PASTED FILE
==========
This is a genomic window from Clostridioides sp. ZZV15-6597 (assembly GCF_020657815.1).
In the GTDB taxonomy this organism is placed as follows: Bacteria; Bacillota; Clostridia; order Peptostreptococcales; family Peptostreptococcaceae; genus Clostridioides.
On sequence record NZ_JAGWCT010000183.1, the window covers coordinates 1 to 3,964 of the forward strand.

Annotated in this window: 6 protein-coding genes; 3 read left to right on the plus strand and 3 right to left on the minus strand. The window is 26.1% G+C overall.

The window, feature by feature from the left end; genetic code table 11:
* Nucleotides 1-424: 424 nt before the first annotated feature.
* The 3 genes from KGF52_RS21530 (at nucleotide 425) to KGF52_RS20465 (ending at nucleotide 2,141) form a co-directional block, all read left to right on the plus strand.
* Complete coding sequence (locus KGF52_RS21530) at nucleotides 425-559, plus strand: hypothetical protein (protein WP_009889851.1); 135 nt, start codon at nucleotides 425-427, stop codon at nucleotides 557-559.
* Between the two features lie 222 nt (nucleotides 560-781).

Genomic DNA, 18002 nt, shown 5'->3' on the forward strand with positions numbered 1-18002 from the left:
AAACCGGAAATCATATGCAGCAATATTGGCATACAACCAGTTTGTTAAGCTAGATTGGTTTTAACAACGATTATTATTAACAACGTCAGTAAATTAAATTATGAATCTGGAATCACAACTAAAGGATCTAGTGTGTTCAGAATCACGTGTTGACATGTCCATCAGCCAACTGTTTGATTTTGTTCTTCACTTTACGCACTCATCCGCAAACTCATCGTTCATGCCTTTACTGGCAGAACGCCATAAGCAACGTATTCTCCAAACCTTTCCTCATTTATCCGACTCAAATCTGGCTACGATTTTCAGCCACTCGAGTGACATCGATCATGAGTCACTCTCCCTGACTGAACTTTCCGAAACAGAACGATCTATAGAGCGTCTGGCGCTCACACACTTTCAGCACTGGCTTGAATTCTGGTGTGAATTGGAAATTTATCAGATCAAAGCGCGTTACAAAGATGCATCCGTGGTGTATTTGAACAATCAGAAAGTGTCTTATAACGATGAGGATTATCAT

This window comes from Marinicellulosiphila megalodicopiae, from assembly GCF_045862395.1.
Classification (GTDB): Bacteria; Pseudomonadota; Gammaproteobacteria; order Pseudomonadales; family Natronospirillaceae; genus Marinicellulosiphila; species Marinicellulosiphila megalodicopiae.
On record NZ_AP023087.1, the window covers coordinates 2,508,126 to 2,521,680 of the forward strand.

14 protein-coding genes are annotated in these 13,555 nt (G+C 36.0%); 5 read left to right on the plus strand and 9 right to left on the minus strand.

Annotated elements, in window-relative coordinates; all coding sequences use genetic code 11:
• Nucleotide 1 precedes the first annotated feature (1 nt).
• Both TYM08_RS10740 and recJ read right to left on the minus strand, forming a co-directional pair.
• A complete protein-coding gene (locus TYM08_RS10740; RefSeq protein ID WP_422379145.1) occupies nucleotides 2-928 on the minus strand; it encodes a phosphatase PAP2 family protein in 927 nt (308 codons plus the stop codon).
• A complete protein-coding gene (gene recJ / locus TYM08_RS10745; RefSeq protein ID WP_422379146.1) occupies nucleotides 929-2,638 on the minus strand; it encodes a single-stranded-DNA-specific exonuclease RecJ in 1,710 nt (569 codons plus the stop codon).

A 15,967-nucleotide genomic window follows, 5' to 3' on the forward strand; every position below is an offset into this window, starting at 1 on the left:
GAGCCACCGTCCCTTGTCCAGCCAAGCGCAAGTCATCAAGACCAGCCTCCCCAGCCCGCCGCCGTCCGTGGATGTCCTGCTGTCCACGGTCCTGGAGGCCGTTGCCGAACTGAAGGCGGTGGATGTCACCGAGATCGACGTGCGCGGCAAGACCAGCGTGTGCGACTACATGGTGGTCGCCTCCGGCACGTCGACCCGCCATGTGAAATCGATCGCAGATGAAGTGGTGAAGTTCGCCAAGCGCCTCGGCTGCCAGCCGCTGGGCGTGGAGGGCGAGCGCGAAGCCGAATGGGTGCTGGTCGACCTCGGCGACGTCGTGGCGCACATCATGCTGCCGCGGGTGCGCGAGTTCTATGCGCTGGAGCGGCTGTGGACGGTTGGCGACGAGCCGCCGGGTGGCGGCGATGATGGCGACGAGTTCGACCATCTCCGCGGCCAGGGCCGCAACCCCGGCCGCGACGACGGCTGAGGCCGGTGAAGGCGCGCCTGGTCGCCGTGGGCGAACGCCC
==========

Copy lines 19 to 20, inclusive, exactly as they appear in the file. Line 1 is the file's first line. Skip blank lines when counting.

• A complete protein-coding gene (locus TYM08_RS10740; RefSeq protein ID WP_422379145.1) occupies nucleotides 2-928 on the minus strand; it encodes a phosphatase PAP2 family protein in 927 nt (308 codons plus the stop codon).
• A complete protein-coding gene (gene recJ / locus TYM08_RS10745; RefSeq protein ID WP_422379146.1) occupies nucleotides 929-2,638 on the minus strand; it encodes a single-stranded-DNA-specific exonuclease RecJ in 1,710 nt (569 codons plus the stop codon).